Voters in Cottage Grove may soon get to decide whether to build a community center and operate it in partnership with the YMCA of Greater St. Paul.

A 23-member task force began studying the idea in early 2009 and presented its final report recommending the plan to the Cottage Grove City Council last month. Along with approving the report, the council authorized formalizing a partnership with the Y and will set up a committee to plan for a referendum.

John McCool, senior planner for the city, said the task force spent the past two years looking at four main questions: Whether there's a need for a community center, what such a center should include, where it should be located and how it should be operated. It studied how similar centers operated in other communities.

The panel, drawing on both an independent marketing study and one done by the YMCA, found a need for the community center, along with strong community support for it.

The panel also concluded the city and the Y should build the center together, and that the nonprofit agency should operate it.

Amenities would include an aquatics facility, teen and senior center, a fitness center/weight room, an indoor playground, a gymnasium, a multifunction space for meetings or classes, and an outdoor water play area known as a zero-depth "splash pad." The task force rejected plans for a theater and banquet facility, noting that the city has sufficient alternatives to fill those needs.

The panel studied 11 potential sites, McCool told the council, including many that had been considered for the new Public Safety/City Hall Building for which plans are also progressing. The final report recommended putting the community center in Ravine Regional Park near where the new Public Safety/City Hall Building is expected to be located at Keats Avenue and 85th Street.

The task force liked that site for many of the same reasons it was chosen for the new Public Safety/City Hall Building: ample room (the panel was looking for at least 10 acres), low acquisition costs, the ability to share parking and open spaces with other public buildings and access to the park and trail system. Also, "that area is closer to the future center point of population growth," McCool said.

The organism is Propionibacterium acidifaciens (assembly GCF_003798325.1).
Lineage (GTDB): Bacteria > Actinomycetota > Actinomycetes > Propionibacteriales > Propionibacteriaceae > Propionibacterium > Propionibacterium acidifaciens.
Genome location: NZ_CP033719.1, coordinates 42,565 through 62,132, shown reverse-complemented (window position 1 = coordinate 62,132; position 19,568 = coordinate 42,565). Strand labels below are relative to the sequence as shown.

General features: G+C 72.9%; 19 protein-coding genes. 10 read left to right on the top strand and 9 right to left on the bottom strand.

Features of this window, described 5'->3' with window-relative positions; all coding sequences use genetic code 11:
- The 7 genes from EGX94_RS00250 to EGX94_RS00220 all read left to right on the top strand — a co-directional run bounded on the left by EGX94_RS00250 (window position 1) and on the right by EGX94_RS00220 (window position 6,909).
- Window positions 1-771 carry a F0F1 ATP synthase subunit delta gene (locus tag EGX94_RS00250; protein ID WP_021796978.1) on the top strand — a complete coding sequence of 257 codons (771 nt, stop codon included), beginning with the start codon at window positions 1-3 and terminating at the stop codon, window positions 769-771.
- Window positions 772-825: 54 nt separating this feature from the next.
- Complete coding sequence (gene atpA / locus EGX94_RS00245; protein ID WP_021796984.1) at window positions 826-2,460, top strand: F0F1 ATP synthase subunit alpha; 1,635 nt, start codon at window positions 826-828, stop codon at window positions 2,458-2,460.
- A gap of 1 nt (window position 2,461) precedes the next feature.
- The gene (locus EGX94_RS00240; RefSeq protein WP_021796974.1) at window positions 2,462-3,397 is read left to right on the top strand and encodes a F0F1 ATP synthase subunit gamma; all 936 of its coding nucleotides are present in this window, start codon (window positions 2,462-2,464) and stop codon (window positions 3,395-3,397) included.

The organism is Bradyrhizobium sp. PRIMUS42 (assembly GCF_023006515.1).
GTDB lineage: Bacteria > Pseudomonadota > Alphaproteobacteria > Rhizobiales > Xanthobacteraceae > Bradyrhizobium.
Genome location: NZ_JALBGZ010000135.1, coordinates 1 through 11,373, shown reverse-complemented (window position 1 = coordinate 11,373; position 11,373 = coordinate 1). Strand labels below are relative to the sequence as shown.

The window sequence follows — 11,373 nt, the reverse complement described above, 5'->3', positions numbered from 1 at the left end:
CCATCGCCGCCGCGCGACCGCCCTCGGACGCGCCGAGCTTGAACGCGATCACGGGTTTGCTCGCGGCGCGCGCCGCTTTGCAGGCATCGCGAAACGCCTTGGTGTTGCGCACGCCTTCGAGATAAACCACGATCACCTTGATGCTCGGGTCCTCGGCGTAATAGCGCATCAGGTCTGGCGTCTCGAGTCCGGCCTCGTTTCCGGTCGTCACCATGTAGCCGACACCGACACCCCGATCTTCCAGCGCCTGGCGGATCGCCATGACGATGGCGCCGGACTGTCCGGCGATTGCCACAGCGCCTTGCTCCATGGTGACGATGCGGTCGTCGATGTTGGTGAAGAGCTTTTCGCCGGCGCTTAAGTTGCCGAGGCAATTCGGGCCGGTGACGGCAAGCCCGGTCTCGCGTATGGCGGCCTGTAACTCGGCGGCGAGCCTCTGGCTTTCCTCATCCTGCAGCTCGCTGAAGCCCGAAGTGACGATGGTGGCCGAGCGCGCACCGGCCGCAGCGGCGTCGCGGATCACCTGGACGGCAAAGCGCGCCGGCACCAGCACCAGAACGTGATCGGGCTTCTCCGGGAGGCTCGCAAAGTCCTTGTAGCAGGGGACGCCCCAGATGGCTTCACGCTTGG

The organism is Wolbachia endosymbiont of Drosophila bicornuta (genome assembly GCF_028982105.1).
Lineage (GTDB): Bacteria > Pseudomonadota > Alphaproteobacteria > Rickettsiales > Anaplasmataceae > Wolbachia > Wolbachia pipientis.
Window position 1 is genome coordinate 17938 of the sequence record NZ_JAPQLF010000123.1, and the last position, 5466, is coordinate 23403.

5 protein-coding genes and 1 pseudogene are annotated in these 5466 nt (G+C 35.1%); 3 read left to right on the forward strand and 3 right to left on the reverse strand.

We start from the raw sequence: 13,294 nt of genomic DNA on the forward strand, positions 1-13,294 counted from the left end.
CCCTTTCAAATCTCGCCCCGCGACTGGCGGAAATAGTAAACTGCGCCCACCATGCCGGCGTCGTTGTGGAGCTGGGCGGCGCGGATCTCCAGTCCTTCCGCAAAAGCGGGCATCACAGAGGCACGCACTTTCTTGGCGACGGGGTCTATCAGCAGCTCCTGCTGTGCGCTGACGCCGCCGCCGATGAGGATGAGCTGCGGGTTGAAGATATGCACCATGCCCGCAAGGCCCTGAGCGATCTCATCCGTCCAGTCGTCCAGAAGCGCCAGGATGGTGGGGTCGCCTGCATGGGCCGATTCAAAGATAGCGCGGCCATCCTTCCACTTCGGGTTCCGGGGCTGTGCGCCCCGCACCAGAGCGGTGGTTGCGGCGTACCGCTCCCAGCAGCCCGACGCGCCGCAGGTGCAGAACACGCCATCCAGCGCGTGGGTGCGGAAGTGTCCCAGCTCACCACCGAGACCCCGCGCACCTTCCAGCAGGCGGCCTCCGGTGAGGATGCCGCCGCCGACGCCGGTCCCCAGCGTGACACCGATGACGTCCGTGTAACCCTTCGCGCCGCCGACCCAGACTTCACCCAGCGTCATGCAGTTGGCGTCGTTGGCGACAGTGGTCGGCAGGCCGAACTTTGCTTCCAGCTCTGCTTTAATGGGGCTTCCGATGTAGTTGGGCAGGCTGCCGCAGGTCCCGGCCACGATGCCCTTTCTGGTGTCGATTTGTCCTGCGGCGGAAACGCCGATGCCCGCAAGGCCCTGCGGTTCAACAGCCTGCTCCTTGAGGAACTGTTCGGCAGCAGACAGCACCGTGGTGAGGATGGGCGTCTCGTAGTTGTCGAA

Planners for the new Public Safety/City Hall Building have visualized the site as a campus of public buildings near the Washington County South Service Center. Along with the community center, it eventually could include a library.

Mayor Myron Bailey has said the decision on the Public Safety/City Hall Building will not have to go before voters, since the city will not have to raise new revenues to pay for it and affect property taxes. Voters, however, would have to chip in new money for a community center, which is why the City Council, in approving the task force report, also set up plans for a referendum.

The task force estimates the community center, at 50,000 to 75,000 square feet in size, would cost between $10 million and $15 million.

"From a personal standpoint, growing up in this community and now finally seeing us get to the point where we're going to make some decisions about a community center in combination with the Y, to me has been a dream," Bailey said before the council's unanimous vote approving the plans. "And it's been a long time coming."

The YMCA's marketing study found overwhelming support for a community center: 85 percent of respondents said they would like a community center run by the Y, and 70 percent said they backed using city funds to build it.

Perhaps not surprisingly, the Y survey showed that the higher the potential property tax pinch, the lower the support. Twenty-three percent of respondents said they opposed any property tax increase to support the community center; 32 percent said they would be willing to pay $20 to $29 a year; 24 percent said they would pay $30 to $39 a year; and 19 percent said they would pay $40 or more.

Jim Anderson • 651-735-0999 Twitter: @StribJAnderson

Join us on Facebook: strib.washco